I want to be independent but I’m terrified of it. I want to move away from home but I’m afraid I’m gonna get lost and I won’t be able to find my way back.

What I’m getting at here, and I know this is poorly constructed and I’m rambling to high heaven, is that I feel like I’m supposed to be something by now and I’m not. I’m still a kid, sitting on her bed drawing comics about bunnies and thinking she knows something deeper about the world as she turns on some crummy alternative music and stereotypically contemplates futility or some shit.

And I know that’s not true. I know there’s no time limit, there’s no magic hourglass that says you have to be successful by this point and if you’re not, then suddenly the carriage turns back into a pumpkin and you’re standing in a field in rags wondering what the hell happened. There’s nothing that says that I can go through four years of college studying animation and then realize two years later that it’s not actually my thing. There’s nothing that says that you’re stuck in once place after you get your degree and you can’t do anything else with your life except that after you graduate.

I need that printed out at pasted on my ceiling. I need a reminder that if it seems like someone is established in their field overnight, that’s because they worked their ass off for god knows how many years before then, and no one saw it.

I can’t compare the foundation of my house to someone else’s finished mansion. That’s just not fair, to me, to them, to anyone.

I’m a chronic worrier though. It’s gotten better, but some days it just crushes on me like that one Greek guy who has to roll a rock up a hill for eternity in hell. I can’t remember his name, but you know the one. But sometimes, you get really close of getting it to the top of the hill again, and it’s easy and effortless, and you think you’ll never have to roll that rock up the hill for another day.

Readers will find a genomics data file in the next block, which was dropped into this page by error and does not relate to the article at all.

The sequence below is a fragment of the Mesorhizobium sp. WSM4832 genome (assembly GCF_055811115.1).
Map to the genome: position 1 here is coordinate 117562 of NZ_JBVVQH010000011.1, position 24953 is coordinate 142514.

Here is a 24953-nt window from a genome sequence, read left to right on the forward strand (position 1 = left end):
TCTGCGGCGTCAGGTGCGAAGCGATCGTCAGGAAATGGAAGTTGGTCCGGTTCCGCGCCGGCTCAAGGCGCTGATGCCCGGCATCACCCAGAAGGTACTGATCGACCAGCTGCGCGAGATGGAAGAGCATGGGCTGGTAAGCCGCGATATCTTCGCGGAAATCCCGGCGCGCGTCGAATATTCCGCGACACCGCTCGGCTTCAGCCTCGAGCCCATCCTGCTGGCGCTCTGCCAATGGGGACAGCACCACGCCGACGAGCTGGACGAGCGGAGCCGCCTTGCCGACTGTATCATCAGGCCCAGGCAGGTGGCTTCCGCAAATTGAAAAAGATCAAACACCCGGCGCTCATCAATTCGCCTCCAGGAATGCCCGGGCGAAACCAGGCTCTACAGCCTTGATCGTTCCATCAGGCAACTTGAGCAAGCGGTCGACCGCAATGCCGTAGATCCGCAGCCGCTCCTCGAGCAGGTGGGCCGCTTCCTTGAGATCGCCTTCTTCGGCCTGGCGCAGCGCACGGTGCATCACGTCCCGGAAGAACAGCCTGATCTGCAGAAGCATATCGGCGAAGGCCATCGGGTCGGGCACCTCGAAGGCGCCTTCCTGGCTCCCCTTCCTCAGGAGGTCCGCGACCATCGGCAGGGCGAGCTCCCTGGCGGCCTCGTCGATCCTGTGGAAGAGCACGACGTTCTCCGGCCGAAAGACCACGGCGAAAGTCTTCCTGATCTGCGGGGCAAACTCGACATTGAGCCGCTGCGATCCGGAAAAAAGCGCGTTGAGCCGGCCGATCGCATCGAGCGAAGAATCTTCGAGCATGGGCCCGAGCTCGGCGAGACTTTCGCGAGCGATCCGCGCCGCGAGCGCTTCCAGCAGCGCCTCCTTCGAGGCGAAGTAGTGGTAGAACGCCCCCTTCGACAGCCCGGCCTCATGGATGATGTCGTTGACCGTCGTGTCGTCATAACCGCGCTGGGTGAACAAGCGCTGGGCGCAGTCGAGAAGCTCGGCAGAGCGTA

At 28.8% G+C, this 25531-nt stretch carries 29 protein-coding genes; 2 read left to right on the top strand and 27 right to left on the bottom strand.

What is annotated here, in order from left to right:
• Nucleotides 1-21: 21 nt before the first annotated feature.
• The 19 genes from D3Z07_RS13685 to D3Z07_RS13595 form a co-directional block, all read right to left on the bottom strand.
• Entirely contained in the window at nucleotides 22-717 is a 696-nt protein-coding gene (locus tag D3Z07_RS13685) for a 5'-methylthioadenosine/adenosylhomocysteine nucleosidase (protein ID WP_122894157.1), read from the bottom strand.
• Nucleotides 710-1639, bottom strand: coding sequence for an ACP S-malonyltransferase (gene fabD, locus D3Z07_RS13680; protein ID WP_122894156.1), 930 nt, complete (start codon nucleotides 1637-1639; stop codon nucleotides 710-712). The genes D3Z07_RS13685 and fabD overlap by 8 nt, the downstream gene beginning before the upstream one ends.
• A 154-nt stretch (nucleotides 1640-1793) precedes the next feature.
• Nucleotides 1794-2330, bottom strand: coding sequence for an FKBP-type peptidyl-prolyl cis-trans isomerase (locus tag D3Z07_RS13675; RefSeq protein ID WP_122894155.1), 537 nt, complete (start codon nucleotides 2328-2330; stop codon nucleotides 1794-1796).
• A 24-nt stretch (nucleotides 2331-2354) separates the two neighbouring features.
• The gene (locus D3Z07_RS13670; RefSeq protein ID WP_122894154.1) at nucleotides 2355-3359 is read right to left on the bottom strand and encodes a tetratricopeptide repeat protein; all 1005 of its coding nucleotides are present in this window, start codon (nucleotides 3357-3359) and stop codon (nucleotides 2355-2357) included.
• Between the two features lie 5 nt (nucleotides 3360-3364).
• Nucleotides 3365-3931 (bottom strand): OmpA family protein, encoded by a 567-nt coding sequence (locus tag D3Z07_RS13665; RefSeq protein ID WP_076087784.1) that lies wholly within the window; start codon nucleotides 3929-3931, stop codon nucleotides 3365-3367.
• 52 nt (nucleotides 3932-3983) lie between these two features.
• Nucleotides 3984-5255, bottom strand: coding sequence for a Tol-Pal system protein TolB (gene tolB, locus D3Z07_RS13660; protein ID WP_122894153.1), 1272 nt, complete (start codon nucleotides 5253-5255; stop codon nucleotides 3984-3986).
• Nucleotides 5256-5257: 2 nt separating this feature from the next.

Then the next day the rock careens back down the hill, landing to rest firmly on top of you, and it’s a hundred times heavier than it was the day before, and try as you might, you just can’t get it to budge.

Sisyphus? Was that the guy? I could look it up, but eh.

The important thing is that you have to keep pushing the rock, no matter how heavy it is or how tired you are. Keep creating. Keep doing the thing you are passionate about and getting better at it. It’s gonna be hard. There are days where you don’t want to, days you wish you could just let the rock sit on top of you for the rest of your life. Those days suck big time, believe me. The fear of the future becomes a paralysis. You spend years worrying about it and then suddenly it’s here, and you don’t feel any better prepared for it than you did when you graduated high school.

But worrying…worrying just means you care. So it means you gotta keep walking up that hill, rock, future, and Hades be damned.

Because once you realize that no one else knows what the hell they’re doing too, pushing that rock because a lot easier.

freeze frame

I should be taking a nap right now because tonight/tomorrow is going to be crazy and long, but [waves hands erratically and makes ridiculous noises]. I’ve got time.

Which is weird to say right now, honestly, because lately I’ve been thinking about temporariness: in both the little cases and the huge overall case. This moment that I’m taking right now, to sit on the floor and type this out, is temporary. Within thirty minutes to an hour or so I’ll be done writing and editing this blog post and I’ll probably go off to do something else (maybe take that nap I’ll need). But when I’m here, it doesn’t feel like a fleeting moment. It’s encompassing and infinite when you’re within it. I could describe all the sounds and smells and feelings of this minute, but by tomorrow they won’t be significant, and they’ll be gone. The place won’t be gone, but the moment will, and there may be other moments like it, but they’ll never be quite the same: maybe the TV downstairs won’t be on, maybe more light will be shining into my room, maybe I’ll have rearranged some stuff so that the record player sits on top of a crate full of records instead of just on the floor. For sure I’ll be older. I’ll be different. Maybe not by much, but different all the same.